“Receiving Christmas cards triggers memories of childhood Christmases and allows people to still feel connected,” says Prof Casey. Sometimes, Christmas also triggers memories of people who have died, prompting people with dementia to ask questions about these people as if they are still living. Research by Prof Casey has found that so-called therapeutic lying is the best option in these situations. “Care givers struggle with the ethics of telling lies but our study showed that it is appropriate to tell a white lie or a fib if the intention is to reduce the stress of the person with dementia while preserving their dignity,” says Prof Casey.

If a parent with dementia is living with a son/daughter who hosts the Christmas Day celebrations, it is crucial to talk to other family members in advance. “It’s very important to tell family members coming home for Christmas what the parent is like now, especially if he/she is having difficulty recognising people and places,” says Prof Casey.


Caregivers also need to manage their own expectations and not feel that they have to stick with traditions built up over time. “It might be a good idea to have a Christmas brunch rather than a traditional Christmas dinner at 5pm or 7pm. If the person is coming out from a nursing home it’s important to do so a few times beforehand so they become familiar with this routine and are less likely to become distressed on Christmas Day and want to go back to the home, which can be upsetting and challenging for families,” says Prof Casey.

Big events can be overwhelming for people with dementia, says Samantha Taylor of the Alzheimer Society of Ireland. “Remembering people’s names, keeping up with the conversation as well as the noise levels can lead to sensory overload.”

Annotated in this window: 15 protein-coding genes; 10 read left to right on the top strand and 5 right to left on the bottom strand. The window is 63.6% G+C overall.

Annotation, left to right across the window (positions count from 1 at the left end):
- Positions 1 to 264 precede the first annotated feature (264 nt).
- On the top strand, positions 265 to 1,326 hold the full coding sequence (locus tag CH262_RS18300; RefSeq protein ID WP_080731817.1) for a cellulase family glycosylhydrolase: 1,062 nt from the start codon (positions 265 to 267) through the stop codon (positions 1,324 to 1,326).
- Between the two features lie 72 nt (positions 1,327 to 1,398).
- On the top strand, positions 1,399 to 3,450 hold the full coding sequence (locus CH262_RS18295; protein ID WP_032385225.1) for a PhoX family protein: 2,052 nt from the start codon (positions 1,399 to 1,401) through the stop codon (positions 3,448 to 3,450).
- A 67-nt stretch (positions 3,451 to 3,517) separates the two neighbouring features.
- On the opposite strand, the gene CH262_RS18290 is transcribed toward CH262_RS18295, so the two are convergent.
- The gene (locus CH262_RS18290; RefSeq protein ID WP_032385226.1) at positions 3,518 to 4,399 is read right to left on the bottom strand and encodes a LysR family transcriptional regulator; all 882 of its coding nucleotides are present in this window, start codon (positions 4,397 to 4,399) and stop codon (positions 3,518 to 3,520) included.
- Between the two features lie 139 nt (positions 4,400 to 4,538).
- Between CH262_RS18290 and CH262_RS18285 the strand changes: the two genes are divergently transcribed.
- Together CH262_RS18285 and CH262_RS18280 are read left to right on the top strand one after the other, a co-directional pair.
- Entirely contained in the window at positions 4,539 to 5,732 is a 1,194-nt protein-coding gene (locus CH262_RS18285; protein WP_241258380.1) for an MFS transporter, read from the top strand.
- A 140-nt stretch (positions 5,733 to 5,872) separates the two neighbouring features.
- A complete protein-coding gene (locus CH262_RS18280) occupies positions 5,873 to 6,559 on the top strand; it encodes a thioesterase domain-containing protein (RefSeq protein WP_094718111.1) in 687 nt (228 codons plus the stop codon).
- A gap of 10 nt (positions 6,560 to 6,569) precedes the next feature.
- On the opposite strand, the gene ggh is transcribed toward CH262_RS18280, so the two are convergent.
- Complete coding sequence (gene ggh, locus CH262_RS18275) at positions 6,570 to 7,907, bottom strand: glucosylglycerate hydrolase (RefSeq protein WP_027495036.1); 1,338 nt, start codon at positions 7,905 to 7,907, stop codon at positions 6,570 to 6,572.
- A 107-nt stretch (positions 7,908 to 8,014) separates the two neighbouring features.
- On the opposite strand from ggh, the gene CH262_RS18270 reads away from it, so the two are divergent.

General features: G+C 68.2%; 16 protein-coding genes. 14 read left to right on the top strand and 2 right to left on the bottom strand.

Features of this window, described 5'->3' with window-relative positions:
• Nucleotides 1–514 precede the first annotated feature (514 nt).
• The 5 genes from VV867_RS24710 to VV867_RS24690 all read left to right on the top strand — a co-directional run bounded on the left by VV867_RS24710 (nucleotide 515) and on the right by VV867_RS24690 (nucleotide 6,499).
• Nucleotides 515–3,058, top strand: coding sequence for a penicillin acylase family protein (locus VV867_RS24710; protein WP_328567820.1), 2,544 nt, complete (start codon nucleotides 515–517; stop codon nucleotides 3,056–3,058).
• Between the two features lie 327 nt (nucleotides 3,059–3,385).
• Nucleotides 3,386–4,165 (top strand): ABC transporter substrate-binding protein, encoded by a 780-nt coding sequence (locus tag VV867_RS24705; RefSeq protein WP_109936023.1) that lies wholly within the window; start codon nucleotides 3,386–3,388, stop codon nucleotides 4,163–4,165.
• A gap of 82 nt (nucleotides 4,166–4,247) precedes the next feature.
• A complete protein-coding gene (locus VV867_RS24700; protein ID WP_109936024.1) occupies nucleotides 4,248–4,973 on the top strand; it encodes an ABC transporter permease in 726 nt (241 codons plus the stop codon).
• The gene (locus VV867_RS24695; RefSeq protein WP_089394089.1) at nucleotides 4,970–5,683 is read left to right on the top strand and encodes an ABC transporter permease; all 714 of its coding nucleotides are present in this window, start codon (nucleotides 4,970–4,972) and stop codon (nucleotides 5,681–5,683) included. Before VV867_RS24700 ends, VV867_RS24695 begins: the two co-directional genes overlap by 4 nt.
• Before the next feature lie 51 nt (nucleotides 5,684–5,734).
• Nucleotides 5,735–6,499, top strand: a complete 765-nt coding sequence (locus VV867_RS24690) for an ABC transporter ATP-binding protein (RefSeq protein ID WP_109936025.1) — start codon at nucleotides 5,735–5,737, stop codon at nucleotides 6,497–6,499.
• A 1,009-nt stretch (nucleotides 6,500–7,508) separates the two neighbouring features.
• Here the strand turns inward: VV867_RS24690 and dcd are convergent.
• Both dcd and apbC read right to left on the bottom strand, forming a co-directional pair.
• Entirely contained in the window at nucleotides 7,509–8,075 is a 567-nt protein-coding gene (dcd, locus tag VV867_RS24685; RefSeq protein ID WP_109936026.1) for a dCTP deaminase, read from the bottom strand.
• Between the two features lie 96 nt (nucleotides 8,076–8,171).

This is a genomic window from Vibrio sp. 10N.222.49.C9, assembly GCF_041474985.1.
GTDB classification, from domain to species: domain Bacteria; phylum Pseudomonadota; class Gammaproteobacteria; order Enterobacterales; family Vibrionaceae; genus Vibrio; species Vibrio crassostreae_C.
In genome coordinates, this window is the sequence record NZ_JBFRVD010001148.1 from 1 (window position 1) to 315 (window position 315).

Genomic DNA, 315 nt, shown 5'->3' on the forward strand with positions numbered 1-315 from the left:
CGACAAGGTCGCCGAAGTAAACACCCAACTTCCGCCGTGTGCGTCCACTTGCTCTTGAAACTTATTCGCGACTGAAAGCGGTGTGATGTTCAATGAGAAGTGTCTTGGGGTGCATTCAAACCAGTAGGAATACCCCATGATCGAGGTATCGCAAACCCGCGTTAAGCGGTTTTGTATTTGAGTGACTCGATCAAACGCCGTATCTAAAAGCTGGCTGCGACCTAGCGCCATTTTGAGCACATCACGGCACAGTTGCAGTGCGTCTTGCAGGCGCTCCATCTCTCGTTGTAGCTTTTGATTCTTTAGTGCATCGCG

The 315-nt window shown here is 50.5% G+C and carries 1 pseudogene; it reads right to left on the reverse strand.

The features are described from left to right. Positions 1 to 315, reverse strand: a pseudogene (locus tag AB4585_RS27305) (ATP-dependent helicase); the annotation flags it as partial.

In situations where there is a large group of people, it’s a good idea to allocate one person to stay beside the person with dementia to help out when needed. Staggering visitors and giving the person with dementia a quieter part of the house to retreat to is also important. “If you’re caring for someone with dementia, you will have less time and flexibility so you have to be realistic and say you can’t cook dinner for 25 people unless other family members and friends can help,” says Taylor.

Care givers also need to realise that they too may find Christmas difficult with the changed circumstances. “They might feel emotional and need to build in rest time rather than feel pressure to have things always as they were,” says Taylor.

When a family member with dementia lives in a nursing home, find out the routines of the nursing home before making your Christmas plans. Attending Christmas carols in the nursing home might be a good idea.

Ultimately, it’s all about spending time with the person. Taylor says, “It’s your presence that counts. Smiling and being there in a positive way. If the person with dementia is tired and overwhelmed on the day, don’t feel pressurised into prolonging the visit. Maybe, you’ll have a better visit the next time.”